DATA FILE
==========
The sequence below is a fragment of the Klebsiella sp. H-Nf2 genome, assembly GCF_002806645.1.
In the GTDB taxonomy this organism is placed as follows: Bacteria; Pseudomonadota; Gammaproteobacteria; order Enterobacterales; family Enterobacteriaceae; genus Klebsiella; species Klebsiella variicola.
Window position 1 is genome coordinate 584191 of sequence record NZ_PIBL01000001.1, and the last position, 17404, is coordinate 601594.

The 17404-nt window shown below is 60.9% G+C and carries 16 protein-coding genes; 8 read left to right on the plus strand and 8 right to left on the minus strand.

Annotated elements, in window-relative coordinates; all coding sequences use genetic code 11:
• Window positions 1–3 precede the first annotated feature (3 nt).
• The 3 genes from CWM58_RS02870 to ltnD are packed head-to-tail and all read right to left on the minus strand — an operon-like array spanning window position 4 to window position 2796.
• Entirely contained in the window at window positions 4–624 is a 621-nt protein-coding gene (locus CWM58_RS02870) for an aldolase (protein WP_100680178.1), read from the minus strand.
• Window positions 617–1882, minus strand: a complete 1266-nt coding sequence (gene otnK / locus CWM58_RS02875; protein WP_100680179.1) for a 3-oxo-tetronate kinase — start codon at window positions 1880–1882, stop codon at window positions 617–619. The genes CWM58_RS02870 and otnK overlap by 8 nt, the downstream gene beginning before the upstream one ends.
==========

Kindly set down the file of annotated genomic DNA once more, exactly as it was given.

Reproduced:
The sequence below is a fragment of the Klebsiella sp. H-Nf2 genome, assembly GCF_002806645.1.
In the GTDB taxonomy this organism is placed as follows: Bacteria; Pseudomonadota; Gammaproteobacteria; order Enterobacterales; family Enterobacteriaceae; genus Klebsiella; species Klebsiella variicola.
Window position 1 is genome coordinate 584191 of sequence record NZ_PIBL01000001.1, and the last position, 17404, is coordinate 601594.

The 17404-nt window shown below is 60.9% G+C and carries 16 protein-coding genes; 8 read left to right on the plus strand and 8 right to left on the minus strand.

Annotated elements, in window-relative coordinates; all coding sequences use genetic code 11:
• Window positions 1–3 precede the first annotated feature (3 nt).
• The 3 genes from CWM58_RS02870 to ltnD are packed head-to-tail and all read right to left on the minus strand — an operon-like array spanning window position 4 to window position 2796.
• Entirely contained in the window at window positions 4–624 is a 621-nt protein-coding gene (locus CWM58_RS02870) for an aldolase (protein WP_100680178.1), read from the minus strand.
• Window positions 617–1882, minus strand: a complete 1266-nt coding sequence (gene otnK / locus CWM58_RS02875; protein WP_100680179.1) for a 3-oxo-tetronate kinase — start codon at window positions 1880–1882, stop codon at window positions 617–619. The genes CWM58_RS02870 and otnK overlap by 8 nt, the downstream gene beginning before the upstream one ends.